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Page:Popular Science Monthly Volume 90.djvu/654

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��Popular Science Monthly

��may be glued in place and should be double, one inside and one outside of each hole. The base shown at C, Fig. 5, is made of J^-in. or i-in. quartered oak stained and waxed, and drilled as shown to correspond to the motor base and gap casing. ' For assembling there will be needed four round head brass screws to fit the thumb nuts of Fig. 2, 2 flat head wood screws about i>^ in. long, one 3/16- in. iron machine screw about i^ in. long having fiat head and a nut and washer, and a dozen J^ in. or ^ in. round head brass wood screws.

In Fig. 6 are seen three views of the complete gap. The wood block should be mounted on the base by means of the i^-in. wood screws and the 3/16-in. bolt, the flat head being on the inside of the block. Then the motor should be mounted in place on the base, with its shaft extending into the casing. The electrode bushings should be put in place on the sides as shown, using the 4 screws whose heads may need to be filed flat to about 1/32 in. thickness, and the thumb nuts and hexagon, or round nuts, as binding posts.

The electrodes may then be placed in the bushings and the wooden handles put on. Last of all, the rotor should be firmly fastened on the motor shaft with its set screw and the fiber front should be screwed on with the J^-in. round head brass screws. {B, Fig. 6.) Then the gap is complete.

To insure the desk or table top against any slight vibration arising from the motor, blocks i in. square of sponge rubber should be placed under each corner of the base.

Before starting the gap be sure to have the electrodes fastened in the proper places with the set screws in the bushings. The gap described here is sufficiently large for a i -kilowatt outfit using 10,000 to 20,000 volts. If the constructor has access to a milling machine the casting can be much smaller; but the method shown in Fig. i will give satisfaction.

��A Simple Method of Measuring Capacity of an Antenna

REFERRING to the diagram of con- nections, it will be seen that £ is a buzzer; F, one or two dry cells and / a cr>'stal detector. / represents the tele-

��phones; G is a variable condenser of known values (i. e., calibrated) and H is the condenser which is to be calibrated and whose capacity is unknown. A, B, C, D are four equal inductances as described below.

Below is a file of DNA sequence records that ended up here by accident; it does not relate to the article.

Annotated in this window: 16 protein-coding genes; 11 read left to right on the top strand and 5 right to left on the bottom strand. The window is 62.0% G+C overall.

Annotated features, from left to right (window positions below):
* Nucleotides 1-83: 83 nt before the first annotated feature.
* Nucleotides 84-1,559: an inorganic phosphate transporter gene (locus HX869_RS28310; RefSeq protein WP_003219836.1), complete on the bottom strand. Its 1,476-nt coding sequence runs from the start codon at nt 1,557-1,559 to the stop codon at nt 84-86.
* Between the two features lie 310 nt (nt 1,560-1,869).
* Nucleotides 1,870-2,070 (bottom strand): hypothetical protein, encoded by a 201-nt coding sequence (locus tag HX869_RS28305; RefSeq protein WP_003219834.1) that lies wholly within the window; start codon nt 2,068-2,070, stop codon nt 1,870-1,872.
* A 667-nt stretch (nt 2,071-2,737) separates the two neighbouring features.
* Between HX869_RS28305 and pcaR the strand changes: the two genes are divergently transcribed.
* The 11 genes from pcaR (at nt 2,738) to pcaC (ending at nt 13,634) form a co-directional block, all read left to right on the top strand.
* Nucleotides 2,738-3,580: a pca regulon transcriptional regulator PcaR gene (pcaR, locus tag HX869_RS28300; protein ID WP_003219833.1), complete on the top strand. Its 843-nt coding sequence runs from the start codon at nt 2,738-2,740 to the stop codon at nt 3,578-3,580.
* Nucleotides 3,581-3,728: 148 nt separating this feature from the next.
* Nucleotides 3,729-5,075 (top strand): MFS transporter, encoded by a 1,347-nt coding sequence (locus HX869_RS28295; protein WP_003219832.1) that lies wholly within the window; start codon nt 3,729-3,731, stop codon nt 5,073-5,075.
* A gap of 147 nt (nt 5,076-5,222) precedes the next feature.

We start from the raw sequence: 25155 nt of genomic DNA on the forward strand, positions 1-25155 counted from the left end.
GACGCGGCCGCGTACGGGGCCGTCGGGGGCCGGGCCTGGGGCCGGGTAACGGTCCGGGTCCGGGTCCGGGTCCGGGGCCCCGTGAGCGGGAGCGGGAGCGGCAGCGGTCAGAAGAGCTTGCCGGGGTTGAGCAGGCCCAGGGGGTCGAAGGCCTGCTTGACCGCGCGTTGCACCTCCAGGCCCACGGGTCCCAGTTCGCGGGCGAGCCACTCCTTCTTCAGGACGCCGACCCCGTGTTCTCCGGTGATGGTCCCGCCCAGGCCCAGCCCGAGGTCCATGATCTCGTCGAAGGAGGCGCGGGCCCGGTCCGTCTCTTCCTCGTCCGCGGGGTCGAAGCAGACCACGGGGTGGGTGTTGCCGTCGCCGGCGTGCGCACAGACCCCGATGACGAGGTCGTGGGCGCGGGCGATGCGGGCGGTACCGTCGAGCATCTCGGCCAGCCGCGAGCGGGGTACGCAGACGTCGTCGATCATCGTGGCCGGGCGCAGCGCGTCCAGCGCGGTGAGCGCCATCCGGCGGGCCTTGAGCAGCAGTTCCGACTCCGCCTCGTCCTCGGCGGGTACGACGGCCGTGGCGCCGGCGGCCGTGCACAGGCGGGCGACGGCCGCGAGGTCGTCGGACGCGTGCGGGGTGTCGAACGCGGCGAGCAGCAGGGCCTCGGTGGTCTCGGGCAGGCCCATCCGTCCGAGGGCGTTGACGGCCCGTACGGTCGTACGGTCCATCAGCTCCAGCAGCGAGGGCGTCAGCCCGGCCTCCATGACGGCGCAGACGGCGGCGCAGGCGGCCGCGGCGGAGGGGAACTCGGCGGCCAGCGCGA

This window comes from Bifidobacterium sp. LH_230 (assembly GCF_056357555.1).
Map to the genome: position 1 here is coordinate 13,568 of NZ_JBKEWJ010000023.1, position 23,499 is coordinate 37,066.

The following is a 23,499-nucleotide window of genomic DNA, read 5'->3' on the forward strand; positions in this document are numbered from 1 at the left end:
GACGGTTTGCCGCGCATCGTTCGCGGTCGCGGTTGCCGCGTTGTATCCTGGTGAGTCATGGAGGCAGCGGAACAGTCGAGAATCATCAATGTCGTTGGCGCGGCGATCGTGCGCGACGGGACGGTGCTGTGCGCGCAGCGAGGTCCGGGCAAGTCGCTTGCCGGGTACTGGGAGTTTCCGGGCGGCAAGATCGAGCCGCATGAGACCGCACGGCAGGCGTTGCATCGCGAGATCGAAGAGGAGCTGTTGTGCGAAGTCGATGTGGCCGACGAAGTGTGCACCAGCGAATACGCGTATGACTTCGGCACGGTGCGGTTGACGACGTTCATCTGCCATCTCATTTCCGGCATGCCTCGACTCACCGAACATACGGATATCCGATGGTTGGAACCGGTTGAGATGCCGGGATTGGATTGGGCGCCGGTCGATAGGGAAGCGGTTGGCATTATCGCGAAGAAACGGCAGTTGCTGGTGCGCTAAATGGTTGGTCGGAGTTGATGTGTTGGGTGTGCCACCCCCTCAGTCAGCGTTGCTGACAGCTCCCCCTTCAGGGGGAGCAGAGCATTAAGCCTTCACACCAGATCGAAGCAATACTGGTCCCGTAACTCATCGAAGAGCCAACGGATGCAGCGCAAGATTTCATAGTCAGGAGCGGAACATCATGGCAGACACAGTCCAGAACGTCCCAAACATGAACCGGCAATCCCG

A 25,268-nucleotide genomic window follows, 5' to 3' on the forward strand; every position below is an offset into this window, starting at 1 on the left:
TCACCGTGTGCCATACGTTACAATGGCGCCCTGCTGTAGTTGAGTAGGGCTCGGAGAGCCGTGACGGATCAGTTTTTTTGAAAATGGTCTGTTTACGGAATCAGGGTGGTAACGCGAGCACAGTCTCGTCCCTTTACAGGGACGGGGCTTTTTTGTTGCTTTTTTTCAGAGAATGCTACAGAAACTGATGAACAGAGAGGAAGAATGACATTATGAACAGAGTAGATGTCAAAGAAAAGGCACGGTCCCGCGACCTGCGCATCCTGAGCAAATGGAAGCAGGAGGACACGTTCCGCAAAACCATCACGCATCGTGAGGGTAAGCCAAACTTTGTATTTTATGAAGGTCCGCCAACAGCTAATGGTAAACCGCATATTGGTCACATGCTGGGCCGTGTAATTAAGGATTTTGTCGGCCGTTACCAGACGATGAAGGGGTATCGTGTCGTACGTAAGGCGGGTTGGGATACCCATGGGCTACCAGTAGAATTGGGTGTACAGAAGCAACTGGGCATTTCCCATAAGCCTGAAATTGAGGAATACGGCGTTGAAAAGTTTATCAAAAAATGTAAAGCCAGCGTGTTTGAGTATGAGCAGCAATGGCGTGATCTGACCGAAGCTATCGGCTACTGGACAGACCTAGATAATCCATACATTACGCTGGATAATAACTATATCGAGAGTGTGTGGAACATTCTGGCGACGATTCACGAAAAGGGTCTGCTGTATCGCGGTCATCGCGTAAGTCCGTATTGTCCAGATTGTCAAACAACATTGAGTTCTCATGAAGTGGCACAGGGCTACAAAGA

This method comes within the scope of material and instruments which the average experimenter has on hand, and is also very accurate.

The detector, buzzer and telephones are of any of the familiar types. The

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��Diagram of connections for the apparatus to measure capacity of antenna wires

inductance coils should be made by winding four separate and similar coils.

Each one is to be made as follows, or as nearly so as may be convenient with the wire, tubes, etc., on hand.

Upon cardboard tubes 2 in. in diam. and i^ in. wide, wind twenty-five turns of No. 22 single copper-covered wire. Coils B and D are to be connected in the opposite direction to the wind- ing on coils A and C, so that the two circuits will be opposed.

After connecting in the condenser G to be measured, turn the handle of variable condenser G until no signals are heard in the telephones.. Then the capacity of H will be equal to the capacity of G, which of course* must be ascertained from the calibration curve sheet. The operation should be per- formed very slowly as the "no signal" point is very sharp and it is very easy to pass over it.

In ordinary operation the coils A and C should be kept at least 3 or 4 in. from coils B and D, so that the coupling will not be too close. It will be noticed that on all other points of condenser G a continuous signal will be heard from the buzzer,

A calibrated condenser covering a range from .0002 to .0025 or even .003 microfarads is a good size to have.

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